The Standard Template Library◀ Why Start at Index 0 instead of Index 1?▶ Basic Container Properties Amazon
A student walked into the professor’s office.
“Professor Frankenstein, in class today you asked us to write a program to store all our data in an array and sort them without knowing the size of the array in advance.”
“Good day, Vika. Let’s see here.. You can use dynamic allocation to deal with size problem and you can use bubble sort, selection sort, quick sort, or any other type of sort you are comfortable with.”
“I know, but why not just use a vector to store data dynamically and use its sort function someone else has already written for us?”
“Uh…I never knew there is such thing as a vector.”
“It does exist. It is one of the containers defined in the STL.”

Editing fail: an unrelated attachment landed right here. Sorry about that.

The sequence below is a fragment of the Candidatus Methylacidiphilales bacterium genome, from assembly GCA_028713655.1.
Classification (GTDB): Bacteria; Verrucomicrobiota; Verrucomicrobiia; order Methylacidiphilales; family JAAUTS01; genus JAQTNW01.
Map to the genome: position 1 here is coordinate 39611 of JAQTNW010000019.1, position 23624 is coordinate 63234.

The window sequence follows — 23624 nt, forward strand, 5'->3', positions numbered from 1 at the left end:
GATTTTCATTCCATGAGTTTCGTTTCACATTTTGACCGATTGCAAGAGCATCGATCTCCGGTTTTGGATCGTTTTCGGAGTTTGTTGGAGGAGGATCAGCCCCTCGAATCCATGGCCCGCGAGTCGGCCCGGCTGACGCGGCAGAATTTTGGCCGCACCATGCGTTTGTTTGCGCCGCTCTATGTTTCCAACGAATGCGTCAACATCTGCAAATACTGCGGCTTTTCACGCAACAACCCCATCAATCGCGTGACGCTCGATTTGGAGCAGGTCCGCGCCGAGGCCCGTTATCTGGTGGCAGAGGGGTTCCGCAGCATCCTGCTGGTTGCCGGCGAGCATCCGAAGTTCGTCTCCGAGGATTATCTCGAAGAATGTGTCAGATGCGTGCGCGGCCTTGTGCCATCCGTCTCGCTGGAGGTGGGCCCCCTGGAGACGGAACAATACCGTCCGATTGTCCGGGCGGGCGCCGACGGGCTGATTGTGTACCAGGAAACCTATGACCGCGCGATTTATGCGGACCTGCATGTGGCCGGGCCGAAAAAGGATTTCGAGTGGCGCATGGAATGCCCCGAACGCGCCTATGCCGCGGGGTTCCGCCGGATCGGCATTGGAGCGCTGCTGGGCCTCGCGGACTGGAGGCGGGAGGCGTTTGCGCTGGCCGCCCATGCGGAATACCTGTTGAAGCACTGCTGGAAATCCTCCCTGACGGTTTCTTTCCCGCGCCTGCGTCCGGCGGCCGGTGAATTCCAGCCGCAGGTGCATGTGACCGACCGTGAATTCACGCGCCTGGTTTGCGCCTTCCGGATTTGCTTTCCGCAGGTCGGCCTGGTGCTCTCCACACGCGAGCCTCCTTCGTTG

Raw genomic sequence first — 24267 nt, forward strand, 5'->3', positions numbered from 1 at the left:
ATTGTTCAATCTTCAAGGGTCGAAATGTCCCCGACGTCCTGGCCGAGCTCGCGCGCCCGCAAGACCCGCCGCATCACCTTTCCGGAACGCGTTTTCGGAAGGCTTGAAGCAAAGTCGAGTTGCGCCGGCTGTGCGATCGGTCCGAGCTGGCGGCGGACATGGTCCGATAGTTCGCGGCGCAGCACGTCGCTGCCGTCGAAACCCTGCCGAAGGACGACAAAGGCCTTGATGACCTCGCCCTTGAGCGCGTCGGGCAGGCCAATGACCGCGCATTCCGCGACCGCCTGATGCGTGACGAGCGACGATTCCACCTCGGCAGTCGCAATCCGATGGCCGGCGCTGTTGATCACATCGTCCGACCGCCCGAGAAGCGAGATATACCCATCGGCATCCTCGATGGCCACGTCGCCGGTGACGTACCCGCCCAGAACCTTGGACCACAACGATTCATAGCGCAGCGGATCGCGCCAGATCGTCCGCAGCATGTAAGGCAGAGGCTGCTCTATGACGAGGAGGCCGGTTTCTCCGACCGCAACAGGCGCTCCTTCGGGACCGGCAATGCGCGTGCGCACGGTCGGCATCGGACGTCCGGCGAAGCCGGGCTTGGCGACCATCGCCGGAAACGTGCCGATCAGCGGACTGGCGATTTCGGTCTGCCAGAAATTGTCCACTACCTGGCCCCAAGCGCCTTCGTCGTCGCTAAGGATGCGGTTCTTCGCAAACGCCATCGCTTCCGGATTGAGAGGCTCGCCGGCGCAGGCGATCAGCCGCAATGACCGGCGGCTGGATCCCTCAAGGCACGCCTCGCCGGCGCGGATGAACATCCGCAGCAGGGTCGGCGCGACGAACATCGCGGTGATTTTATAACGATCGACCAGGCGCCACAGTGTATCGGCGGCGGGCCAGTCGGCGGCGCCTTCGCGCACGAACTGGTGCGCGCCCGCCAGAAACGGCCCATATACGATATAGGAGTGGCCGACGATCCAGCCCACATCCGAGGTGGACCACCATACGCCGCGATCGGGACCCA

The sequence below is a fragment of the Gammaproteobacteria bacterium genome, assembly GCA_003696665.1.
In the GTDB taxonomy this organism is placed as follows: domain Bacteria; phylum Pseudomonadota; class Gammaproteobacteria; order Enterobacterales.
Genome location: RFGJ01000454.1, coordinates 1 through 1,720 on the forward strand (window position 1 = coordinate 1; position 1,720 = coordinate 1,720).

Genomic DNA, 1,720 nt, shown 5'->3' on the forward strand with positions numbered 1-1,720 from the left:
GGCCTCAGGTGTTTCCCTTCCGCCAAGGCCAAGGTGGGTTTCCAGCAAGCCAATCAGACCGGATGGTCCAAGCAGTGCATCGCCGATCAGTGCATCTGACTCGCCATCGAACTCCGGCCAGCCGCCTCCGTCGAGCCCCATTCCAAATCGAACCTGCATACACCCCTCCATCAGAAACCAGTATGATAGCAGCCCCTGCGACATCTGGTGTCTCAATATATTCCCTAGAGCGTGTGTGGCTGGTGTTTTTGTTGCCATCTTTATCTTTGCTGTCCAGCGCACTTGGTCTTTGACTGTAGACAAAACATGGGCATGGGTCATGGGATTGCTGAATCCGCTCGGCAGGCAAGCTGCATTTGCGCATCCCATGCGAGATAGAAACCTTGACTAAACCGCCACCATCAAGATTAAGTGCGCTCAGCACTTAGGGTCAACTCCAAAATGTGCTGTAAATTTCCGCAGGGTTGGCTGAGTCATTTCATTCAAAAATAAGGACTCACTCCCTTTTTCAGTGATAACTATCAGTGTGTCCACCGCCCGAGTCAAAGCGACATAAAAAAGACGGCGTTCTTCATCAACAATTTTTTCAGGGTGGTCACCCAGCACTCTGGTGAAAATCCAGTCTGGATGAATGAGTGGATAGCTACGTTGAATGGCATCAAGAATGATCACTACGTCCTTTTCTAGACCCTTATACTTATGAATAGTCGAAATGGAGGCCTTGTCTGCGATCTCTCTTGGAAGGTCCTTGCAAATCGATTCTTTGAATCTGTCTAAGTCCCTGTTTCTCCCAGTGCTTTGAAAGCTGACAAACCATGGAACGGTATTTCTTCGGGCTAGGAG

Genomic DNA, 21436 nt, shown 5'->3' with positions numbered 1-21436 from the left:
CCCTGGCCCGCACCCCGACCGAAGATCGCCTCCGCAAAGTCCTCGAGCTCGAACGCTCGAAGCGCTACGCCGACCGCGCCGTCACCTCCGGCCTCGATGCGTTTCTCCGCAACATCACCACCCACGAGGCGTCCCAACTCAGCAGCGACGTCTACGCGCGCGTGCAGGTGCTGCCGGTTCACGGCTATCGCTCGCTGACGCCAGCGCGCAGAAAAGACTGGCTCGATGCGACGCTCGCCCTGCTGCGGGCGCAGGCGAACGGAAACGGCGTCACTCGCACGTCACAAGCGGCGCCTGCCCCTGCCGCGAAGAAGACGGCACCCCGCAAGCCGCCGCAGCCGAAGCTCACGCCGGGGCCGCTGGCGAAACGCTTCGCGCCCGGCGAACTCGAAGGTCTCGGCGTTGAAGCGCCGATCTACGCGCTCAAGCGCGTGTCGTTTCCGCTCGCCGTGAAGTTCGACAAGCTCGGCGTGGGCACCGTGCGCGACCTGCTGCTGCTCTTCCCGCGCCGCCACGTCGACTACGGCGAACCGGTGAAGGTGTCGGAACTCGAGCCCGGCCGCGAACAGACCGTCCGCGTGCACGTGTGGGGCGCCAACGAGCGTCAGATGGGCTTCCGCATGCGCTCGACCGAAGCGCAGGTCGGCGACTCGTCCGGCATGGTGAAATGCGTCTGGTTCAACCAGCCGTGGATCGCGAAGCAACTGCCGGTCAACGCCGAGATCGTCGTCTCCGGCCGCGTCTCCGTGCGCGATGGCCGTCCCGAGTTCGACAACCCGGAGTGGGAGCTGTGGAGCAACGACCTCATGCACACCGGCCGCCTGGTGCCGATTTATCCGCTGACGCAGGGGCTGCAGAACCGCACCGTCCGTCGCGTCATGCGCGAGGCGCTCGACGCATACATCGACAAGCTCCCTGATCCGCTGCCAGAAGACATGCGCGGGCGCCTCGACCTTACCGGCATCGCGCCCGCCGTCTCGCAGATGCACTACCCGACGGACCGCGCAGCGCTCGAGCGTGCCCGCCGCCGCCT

“STL? Containers?? What the $#@*%??? Nobody ever told me that…”
So you see, STL is a cool tool you should be equipped with in case you don’t have it yet.
The Standard Template Library, or STL, provides useful class templates called containers. A container is a way to store many objects of the same type, and different containers have different mechanisms to store and retrieve data.
The goal of using a container is to store multiple objects in one object and to manipulate them efficiently. The word “template” refers to STL’s ability to handle objects of many types, just like a class template does.
At times your program may need to store many objects of the same data type dynamically, and using a container may be a good idea. This chapter will cover some of the most common container types, including vector
, and set
In my opinion, vector
is the most useful container because it allows the size of its objects to vary dynamically, growing as elements are added and shrinking as elements are removed. It also supports random access to elements unlike stack
. Finally, it is very easy to use.
Therefore, make sure you know at least vector.
Next we’ll look at the basic properties of a container!
◀ Why Start at Index 0 instead of Index 1?▶ Basic Container Properties